This is an exciting week for Jake Gyllenhaal fans. His American stage debut is on Friday; last night, End of Watch had a special screening in the Hamptons. And today, we got a look at a new trailer for End of Watch:

This trailer, with credits in Spanish, differs from the previous two by showing more of the group camaraderie. But the action is still intense; the tension, palpable and the partnership, deeply felt.

Some impressions from last night's screening, via the Huffington Post:

The F-word flies by fast, furious and often from cops and criminals in Jake Gyllenhaal's new movie End of Watch, now on its way to the Toronto Film Festival. At a special preview screening at Bryan Bantry's Goose Creek on Sunday night, the dreamy-eyed star prepared the audience for extreme violence, and for another F-word: friendship. With more edge than the typical police procedural, the film left viewers -- including hosts Jerry and Jessica Seinfeld, Gwyneth Paltrow, Ingrid Sischy and Sandra Brant, and many guests: Bruce Weber, Bob Balaban, Chris Martin, Donna Karan, Calvin Klein, Katie Lee, and Beth Ostrosky Stern -- getting over the movie's devastating end with champagne and dessert."

Everything is up close and personal, from scenes of what drug cartels do with their stash and those who cross them, to frantic users who want to silence their kids, to the families of these good cops both in the LAPD, and at home, to the front seat of the squad car where Gyllenhaal's Brian Taylor in shaved head, and his Mexican partner Michel Zavala (Michael Pena) muse about marriage, their lives and loves in a tight camera frame capturing every facial nuance, and signaling End of Watch as one of best buddy movies since Butch Cassidy and the Sundance Kid, if more gruesome.

The Hollywood Reporter and Samsung Galaxy SIII sponsored the Peggy Siegal Hamptons screening; each guest received a gift: an invitation for a free phone and to sample their new white glove service. To attend and promote his film, Gyllenhaal left the dress rehearsal for his American stage debut in Nick Payne's If There Is I Haven't Found It Yet, to begin previews in New York next week. Referring to his shiny full head of hair, he smiled wide, "It does grow back."

In this video from The Hollywood Reporter, Jake talks about the preparation for the role and what it's like to be tased.

Sunday, August 19, 2012

High society

"The Hollywood Reporter kicked off its second annual Hollywood in the Hamptons series Sunday night with the Jake Gyllenhaal movie End of Watch.

From Vogue:

Sheepish and unshaven, Jake Gyllenhaal greeted guests at Sunday evening’s screening of his new film, End of Watch, in which he not only stars but also executive-produced. Fondly remembering the six months spent shooting the action drama, about two young LAPD officers who unwittingly become embroiled in a drug cartel in South Central Los Angeles, Gyllenhaal stated, “The neighborhoods where we shot couldn’t be more different than where we are right now,” to the crowd seated inside the intimate screening room at the private home in Wainscott.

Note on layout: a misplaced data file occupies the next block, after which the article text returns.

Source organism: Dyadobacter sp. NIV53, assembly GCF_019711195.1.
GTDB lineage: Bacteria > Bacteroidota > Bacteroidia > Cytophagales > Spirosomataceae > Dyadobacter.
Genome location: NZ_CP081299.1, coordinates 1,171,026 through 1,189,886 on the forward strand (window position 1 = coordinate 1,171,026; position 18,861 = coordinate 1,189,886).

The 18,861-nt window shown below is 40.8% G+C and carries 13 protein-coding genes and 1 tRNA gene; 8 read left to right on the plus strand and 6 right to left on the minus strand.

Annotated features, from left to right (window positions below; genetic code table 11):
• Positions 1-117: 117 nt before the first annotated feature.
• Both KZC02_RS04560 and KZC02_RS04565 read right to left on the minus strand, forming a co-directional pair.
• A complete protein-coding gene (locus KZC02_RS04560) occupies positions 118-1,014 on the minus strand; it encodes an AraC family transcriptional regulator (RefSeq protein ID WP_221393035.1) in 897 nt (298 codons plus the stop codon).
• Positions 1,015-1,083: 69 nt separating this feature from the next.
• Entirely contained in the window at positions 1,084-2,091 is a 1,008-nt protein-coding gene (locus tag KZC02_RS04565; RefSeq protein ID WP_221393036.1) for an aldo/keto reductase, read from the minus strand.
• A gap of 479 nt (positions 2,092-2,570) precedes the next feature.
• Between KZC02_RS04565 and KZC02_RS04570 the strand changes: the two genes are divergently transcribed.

Before the film started, early arrivals sampled the hors d’oeuvres buffet of pigs-in-a-blanket, spring rolls, and spanakopita. Max Osterweis and Kate Foley chatted with Stephanie LaCava and Brian Weiss while hostess Gwyneth Paltrow looked end-of-August-appropriate with beach-mussed hair and a tie-dye shift dress at the event, which was presented in part by Samsung Galaxy SIII. Standing at the foot of the path leading into the house, she sipped a flute of champagne and welcomed guests including Calvin Klein, Donna Karan, Rufus Wainwright, Molly Sims, and Katie Lee. Chris Martin lingered near his wife and caught up with cohosts Jerry and Jessica Seinfeld.

Once the credits rolled, guests filtered up the plushly carpeted steps of the screening room: Alexander and Lisa Immordino Vreeland stopped to say hello to Bruce Weber and Nan Bush who were seated with cohosts Ingrid Sischy and Sandra Brant. The more conspicuous Brants in attendance were, of course, Peter, Jr., and Harry, who arrived with a group of friends and proceeded to hold court. A bottleneck leading out of the basement screening room simply provided more opportunity for post-movie socializing. One woman in floral chiffon turned to her husband and sighed happily, “That was in-tense.” So were the pineapple cocktails waiting for guests on trays at the exit.

Jake begins the week partying in the Hamptons, but he'll end it on a different stage: At the Laura Pels Theatre in Manhattan, making his U.S. stage premiere in If There Is I haven't Found It. According to the NY Daily News, it's one of the city's tough tickets.